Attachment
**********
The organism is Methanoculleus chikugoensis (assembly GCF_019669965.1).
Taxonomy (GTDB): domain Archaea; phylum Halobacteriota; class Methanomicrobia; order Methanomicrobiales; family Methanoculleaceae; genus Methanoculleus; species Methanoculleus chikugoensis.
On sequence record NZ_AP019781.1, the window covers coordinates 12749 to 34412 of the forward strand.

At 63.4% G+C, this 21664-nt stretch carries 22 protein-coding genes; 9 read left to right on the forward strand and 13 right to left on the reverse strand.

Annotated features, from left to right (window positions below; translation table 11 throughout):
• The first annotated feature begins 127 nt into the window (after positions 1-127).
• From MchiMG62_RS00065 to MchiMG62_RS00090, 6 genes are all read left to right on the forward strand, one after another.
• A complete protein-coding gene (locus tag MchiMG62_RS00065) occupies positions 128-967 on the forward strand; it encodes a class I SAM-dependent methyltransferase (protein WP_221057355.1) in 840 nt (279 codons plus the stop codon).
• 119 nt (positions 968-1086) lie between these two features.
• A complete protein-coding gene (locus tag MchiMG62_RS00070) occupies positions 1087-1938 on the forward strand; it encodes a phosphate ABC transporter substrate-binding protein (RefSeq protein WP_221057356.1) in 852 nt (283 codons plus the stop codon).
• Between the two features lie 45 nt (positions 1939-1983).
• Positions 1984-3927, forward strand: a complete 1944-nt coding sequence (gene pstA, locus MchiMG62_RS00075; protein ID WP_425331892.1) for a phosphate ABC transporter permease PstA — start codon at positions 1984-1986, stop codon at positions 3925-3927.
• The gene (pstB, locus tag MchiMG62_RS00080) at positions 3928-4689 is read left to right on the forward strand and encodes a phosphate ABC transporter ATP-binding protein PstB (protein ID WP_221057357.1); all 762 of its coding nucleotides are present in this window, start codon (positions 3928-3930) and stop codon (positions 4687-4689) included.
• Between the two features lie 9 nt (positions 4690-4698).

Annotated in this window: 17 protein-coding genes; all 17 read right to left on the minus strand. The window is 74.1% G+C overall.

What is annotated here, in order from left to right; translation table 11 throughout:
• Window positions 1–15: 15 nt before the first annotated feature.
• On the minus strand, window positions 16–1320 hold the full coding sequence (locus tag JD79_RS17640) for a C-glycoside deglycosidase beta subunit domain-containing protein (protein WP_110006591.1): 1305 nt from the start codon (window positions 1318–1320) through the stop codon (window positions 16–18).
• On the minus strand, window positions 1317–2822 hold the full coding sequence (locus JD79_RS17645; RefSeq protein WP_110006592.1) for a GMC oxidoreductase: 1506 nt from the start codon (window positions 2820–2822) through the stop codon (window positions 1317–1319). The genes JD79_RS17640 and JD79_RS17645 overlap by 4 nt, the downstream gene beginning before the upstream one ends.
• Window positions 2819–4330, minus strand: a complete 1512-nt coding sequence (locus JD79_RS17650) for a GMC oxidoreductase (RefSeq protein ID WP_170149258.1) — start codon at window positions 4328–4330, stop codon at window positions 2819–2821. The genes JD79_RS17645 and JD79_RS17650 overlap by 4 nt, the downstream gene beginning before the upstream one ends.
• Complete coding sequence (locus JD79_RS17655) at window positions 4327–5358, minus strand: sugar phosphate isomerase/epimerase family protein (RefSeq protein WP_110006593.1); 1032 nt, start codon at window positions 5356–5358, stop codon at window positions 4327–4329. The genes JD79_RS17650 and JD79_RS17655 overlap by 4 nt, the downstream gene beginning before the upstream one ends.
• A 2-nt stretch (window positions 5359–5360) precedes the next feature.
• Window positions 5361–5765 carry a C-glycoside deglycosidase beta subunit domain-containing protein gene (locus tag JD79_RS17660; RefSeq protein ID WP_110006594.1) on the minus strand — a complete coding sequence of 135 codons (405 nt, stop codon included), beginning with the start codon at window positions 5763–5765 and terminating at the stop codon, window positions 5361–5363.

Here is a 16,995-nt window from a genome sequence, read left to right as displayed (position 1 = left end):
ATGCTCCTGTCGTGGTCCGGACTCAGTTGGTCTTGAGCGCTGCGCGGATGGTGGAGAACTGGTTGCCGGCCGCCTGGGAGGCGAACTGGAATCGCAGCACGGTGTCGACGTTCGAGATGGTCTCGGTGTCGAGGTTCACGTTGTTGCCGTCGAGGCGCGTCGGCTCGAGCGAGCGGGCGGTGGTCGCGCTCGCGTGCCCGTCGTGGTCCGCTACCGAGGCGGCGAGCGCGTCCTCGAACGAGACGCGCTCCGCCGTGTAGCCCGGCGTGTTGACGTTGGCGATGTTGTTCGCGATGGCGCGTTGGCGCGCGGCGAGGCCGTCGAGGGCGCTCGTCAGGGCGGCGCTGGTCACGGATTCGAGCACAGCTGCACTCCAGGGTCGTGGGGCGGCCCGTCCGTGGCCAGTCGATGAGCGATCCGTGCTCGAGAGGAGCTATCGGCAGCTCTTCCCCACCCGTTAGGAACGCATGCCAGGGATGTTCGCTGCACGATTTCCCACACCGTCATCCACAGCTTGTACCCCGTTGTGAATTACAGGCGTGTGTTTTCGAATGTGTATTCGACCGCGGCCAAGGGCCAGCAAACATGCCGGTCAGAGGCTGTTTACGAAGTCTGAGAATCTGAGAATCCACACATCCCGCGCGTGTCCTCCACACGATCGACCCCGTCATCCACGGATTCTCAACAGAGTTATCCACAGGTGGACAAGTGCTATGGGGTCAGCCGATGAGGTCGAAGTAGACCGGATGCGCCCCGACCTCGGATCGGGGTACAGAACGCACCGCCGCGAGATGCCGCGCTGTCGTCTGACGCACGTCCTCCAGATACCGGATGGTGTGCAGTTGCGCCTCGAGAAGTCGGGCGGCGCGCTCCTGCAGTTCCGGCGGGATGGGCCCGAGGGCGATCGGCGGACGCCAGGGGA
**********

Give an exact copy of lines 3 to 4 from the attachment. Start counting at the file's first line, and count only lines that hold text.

On sequence record NZ_AP019781.1, the window covers coordinates 12749 to 34412 of the forward strand.

At 63.4% G+C, this 21664-nt stretch carries 22 protein-coding genes; 9 read left to right on the forward strand and 13 right to left on the reverse strand.